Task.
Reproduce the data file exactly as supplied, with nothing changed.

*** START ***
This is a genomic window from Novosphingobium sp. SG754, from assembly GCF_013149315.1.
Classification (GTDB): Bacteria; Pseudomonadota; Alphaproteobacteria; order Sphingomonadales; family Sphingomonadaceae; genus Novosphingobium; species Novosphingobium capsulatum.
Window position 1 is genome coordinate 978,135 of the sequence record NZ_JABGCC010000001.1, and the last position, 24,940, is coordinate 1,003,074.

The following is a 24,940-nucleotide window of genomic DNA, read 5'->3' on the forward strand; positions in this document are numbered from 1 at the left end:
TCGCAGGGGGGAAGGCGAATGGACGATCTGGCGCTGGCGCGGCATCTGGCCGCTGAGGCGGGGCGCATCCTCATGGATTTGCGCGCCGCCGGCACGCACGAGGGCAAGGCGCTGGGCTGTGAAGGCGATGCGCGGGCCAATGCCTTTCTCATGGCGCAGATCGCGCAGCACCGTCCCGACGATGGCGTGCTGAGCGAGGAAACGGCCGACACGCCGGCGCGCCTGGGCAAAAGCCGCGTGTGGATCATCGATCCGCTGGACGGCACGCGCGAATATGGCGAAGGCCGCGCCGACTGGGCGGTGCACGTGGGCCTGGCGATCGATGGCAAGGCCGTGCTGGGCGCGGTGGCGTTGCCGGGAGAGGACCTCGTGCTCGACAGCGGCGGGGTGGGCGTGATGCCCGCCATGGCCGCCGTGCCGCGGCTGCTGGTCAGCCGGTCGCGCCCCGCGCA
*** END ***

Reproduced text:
This is a genomic window from Novosphingobium sp. SG754, from assembly GCF_013149315.1.
Classification (GTDB): Bacteria; Pseudomonadota; Alphaproteobacteria; order Sphingomonadales; family Sphingomonadaceae; genus Novosphingobium; species Novosphingobium capsulatum.
Window position 1 is genome coordinate 978,135 of the sequence record NZ_JABGCC010000001.1, and the last position, 24,940, is coordinate 1,003,074.

The following is a 24,940-nucleotide window of genomic DNA, read 5'->3' on the forward strand; positions in this document are numbered from 1 at the left end:
TCGCAGGGGGGAAGGCGAATGGACGATCTGGCGCTGGCGCGGCATCTGGCCGCTGAGGCGGGGCGCATCCTCATGGATTTGCGCGCCGCCGGCACGCACGAGGGCAAGGCGCTGGGCTGTGAAGGCGATGCGCGGGCCAATGCCTTTCTCATGGCGCAGATCGCGCAGCACCGTCCCGACGATGGCGTGCTGAGCGAGGAAACGGCCGACACGCCGGCGCGCCTGGGCAAAAGCCGCGTGTGGATCATCGATCCGCTGGACGGCACGCGCGAATATGGCGAAGGCCGCGCCGACTGGGCGGTGCACGTGGGCCTGGCGATCGATGGCAAGGCCGTGCTGGGCGCGGTGGCGTTGCCGGGAGAGGACCTCGTGCTCGACAGCGGCGGGGTGGGCGTGATGCCCGCCATGGCCGCCGTGCCGCGGCTGCTGGTCAGCCGGTCGCGCCCCGCGCA